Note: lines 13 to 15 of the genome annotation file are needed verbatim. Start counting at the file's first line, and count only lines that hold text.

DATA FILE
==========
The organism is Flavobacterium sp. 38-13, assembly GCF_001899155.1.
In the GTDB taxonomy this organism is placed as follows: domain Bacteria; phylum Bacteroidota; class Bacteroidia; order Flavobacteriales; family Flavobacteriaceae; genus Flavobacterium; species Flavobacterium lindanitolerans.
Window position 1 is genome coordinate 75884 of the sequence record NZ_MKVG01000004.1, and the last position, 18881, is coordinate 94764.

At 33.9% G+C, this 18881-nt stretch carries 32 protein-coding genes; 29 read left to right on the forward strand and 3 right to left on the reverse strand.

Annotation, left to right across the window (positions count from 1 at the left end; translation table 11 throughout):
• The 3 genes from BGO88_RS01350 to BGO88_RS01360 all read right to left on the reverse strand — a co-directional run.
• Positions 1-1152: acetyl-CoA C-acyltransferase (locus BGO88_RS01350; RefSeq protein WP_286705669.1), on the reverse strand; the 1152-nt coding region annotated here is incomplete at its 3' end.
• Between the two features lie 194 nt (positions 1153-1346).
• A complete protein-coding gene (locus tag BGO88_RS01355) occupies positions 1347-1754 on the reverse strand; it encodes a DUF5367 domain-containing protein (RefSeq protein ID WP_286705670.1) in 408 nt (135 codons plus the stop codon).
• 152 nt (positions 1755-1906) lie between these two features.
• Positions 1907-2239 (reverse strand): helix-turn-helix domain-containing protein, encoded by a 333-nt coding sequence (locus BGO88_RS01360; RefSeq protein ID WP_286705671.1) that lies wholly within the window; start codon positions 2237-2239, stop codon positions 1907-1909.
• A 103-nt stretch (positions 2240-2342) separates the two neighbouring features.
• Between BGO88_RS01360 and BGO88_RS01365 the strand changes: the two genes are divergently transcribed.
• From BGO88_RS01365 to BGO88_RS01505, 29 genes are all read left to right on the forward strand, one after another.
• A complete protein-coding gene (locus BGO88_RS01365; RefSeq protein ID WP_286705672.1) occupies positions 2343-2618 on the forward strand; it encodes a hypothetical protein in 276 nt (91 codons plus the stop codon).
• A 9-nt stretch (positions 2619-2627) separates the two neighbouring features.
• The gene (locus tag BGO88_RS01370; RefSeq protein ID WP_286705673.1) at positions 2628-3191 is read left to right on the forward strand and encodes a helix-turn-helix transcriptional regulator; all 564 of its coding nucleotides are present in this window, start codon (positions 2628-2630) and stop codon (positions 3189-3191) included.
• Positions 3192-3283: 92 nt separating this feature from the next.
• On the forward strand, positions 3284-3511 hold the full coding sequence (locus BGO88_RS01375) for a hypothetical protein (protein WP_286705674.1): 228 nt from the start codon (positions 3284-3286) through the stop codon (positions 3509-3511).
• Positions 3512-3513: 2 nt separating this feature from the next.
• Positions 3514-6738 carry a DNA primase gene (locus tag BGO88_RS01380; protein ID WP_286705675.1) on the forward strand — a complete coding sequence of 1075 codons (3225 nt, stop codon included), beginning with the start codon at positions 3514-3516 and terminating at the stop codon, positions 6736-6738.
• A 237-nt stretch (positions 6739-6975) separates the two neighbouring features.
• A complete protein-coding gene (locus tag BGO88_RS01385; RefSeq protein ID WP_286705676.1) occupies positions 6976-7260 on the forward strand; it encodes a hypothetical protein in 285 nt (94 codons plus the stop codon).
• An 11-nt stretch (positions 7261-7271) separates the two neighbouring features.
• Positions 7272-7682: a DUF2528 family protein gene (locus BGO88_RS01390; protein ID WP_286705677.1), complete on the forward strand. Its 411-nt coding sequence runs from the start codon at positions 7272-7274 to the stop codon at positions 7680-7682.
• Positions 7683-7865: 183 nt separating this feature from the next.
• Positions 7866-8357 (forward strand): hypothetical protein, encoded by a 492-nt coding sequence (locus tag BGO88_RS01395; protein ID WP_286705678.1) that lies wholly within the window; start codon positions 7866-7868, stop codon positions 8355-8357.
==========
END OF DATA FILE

• Between BGO88_RS01360 and BGO88_RS01365 the strand changes: the two genes are divergently transcribed.
• From BGO88_RS01365 to BGO88_RS01505, 29 genes are all read left to right on the forward strand, one after another.
• A complete protein-coding gene (locus BGO88_RS01365; RefSeq protein ID WP_286705672.1) occupies positions 2343-2618 on the forward strand; it encodes a hypothetical protein in 276 nt (91 codons plus the stop codon).